Election candidates clash on TwitterBy Jeremy Drakes
April 20, 2012
Several borough candidates are using Twitter to help their campaign and keep in touch with residents.
The Liberal Democrats and Conservative candidates such as Winnersh hopeful Mark Ashwell are prolific tweeters and there has been online sparring about election issues.
Mr Ashwell, a local businessman and president of Wokingham & Emmbrook FC, has set up a separate Twitter account for his election campaign, @Mark4Winnersh.
Mr Ashwell has been criticised for his Emmbrook home address, which is a few hundred metres away from the Winnersh boundary.
He said: “My mantra is I have absolute empathy with the community of Winnersh because I have lived in Reading Road for over 25 years.
“I live 300 metres away from Winnersh ward.”
Councillor Prue Bray, member for Winnersh and leader of the Lib Dems, said the issue over Mr Ashwell’s address came out because he had stated his address is Winnersh.
Mr Ashwell, who stood as an independent candidate at the last General Election against Conservative MP John Redwood, said: “My Twitter account is going on my election literature and I will use it afterwards if I am elected.
“You can’t be afraid to use it and you need to try and use it as honestly as you can.
“It can be quite hard to put things across in 140 characters or less then it goes off into the ether but it is worth it to communicate with people.”
Bins have been a major issue for Wokingham's Twitter-ati, with the subjects #wokyrubbish and #bingate making frequent appearances.
Cllr Bray said: “I have been tweeting for about two years and I tweet one or two times a day.
“It is useful to see what people are saying all over the borough and to see Wokingham Borough Council’s response to enquiries on Twitter.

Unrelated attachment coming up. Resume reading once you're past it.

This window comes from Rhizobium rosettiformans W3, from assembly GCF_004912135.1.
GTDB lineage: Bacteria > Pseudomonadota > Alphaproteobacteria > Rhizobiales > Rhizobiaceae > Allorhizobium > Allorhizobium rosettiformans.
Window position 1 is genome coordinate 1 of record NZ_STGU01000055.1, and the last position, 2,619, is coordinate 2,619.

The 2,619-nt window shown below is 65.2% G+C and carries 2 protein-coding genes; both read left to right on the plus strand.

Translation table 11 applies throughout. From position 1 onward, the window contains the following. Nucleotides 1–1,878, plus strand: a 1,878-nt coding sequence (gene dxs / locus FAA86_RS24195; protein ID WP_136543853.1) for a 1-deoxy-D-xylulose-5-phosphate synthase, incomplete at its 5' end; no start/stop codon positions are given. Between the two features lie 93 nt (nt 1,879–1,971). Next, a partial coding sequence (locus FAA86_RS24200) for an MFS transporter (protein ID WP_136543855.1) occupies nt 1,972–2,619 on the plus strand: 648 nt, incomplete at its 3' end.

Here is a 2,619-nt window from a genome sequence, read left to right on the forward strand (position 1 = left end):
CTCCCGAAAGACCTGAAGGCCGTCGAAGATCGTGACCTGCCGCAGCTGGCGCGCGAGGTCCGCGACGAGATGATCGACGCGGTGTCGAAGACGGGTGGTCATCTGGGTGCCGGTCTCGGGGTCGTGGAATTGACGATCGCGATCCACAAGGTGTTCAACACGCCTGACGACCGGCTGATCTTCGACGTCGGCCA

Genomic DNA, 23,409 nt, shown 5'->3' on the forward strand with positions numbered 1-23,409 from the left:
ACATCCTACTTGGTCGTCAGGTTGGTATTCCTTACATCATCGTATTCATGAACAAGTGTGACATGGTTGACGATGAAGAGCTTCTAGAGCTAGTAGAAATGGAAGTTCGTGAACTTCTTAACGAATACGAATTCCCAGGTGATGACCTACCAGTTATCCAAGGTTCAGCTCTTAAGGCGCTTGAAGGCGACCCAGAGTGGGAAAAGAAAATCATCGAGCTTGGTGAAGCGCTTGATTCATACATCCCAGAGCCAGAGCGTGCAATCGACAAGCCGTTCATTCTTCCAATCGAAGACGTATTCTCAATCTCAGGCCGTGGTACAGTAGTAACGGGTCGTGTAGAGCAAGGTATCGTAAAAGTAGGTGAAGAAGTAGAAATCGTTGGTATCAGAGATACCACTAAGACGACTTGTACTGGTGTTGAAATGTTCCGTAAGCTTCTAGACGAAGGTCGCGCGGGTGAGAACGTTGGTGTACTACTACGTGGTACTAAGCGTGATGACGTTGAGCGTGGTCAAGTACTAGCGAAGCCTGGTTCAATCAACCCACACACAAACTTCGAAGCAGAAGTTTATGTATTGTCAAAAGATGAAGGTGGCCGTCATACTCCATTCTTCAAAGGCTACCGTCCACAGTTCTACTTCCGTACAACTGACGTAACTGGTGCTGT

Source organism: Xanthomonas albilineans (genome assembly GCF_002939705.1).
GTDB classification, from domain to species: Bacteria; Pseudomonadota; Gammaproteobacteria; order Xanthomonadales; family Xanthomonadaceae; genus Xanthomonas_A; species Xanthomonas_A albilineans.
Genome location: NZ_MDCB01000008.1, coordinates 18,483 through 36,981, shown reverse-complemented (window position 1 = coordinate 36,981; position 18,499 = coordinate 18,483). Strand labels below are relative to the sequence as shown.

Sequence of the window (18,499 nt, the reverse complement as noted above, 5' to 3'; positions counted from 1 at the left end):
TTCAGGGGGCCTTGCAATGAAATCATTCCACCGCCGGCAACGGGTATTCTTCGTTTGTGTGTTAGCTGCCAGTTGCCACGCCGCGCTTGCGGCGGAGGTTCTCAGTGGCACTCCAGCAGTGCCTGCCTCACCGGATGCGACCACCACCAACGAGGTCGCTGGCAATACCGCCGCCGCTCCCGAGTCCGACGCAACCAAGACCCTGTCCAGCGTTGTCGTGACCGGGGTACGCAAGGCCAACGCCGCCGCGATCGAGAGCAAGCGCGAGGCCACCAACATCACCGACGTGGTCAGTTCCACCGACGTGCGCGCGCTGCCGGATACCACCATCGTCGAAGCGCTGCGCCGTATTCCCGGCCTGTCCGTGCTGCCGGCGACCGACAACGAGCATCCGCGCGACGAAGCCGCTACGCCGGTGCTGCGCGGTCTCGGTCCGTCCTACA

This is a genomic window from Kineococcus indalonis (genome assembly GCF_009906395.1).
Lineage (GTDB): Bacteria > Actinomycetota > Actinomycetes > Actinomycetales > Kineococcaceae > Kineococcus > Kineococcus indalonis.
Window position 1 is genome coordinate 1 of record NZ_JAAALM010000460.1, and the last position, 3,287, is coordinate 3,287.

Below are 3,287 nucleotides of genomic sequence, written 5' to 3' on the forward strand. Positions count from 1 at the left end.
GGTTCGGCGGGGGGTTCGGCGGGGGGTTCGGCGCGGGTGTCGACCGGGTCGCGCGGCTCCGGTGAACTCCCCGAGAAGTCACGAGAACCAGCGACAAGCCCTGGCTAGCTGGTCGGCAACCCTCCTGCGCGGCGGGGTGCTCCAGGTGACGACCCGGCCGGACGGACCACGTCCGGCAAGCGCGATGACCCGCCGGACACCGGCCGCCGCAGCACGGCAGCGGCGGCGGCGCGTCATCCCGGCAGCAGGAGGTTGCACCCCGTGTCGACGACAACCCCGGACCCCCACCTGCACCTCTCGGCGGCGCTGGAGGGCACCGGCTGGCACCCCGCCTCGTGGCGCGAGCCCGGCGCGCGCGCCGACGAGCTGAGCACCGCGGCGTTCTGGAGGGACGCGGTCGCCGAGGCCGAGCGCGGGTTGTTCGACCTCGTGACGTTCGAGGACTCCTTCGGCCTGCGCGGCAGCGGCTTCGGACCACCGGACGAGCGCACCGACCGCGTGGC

“I think some people have found it easier to get an immediate response from the council on Twitter.
“I think excessive use is not a good thing, but it is useful for getting out there.”
Twitter user Matthew Dent, who is standing for election in Wargrave for Labour, said while there are not many election candidates to communicate with on Twitter, the interaction with residents had been useful.
Mr Dent said: “It is about gauging people’s feelings on issues.
“It is very hard to discuss policy in 140 characters, but issues such as the bins are easier.
“The wokyrubbish hash tag is being used a lot and it allows you to have conversations with other Twitter users about what the problems are.”
Tweets from @Mark4Winnersh over the last two weeks include:
- “U started spliting hairs ovr my #winnersh roots – @imogensd is standing in Shinfield @pruebray husband is standing in Norreys – staggering!”
- “All tweet questions asked of me by @pruebray @devoncatt answered but no reciprocation in #winnersh Plse vote4me and I’llwork4U in #woky boro”-
- “@PrueBray tells a contrived story of #woky waste collection Tonight’s canvassing on her doorstep in #winnersh NOT ONE mention of bins”
Tweets from @PrueBray over the last two weeks include:
- “@Mark4Winnersh for the umpteenth time Mark, you do not live in #winnersh. Where do you vote? Oh yes, NOT #winnersh”
- “@Mark4Winnersh I suspect people don’t mention bins to you because they think you aren’t interested.”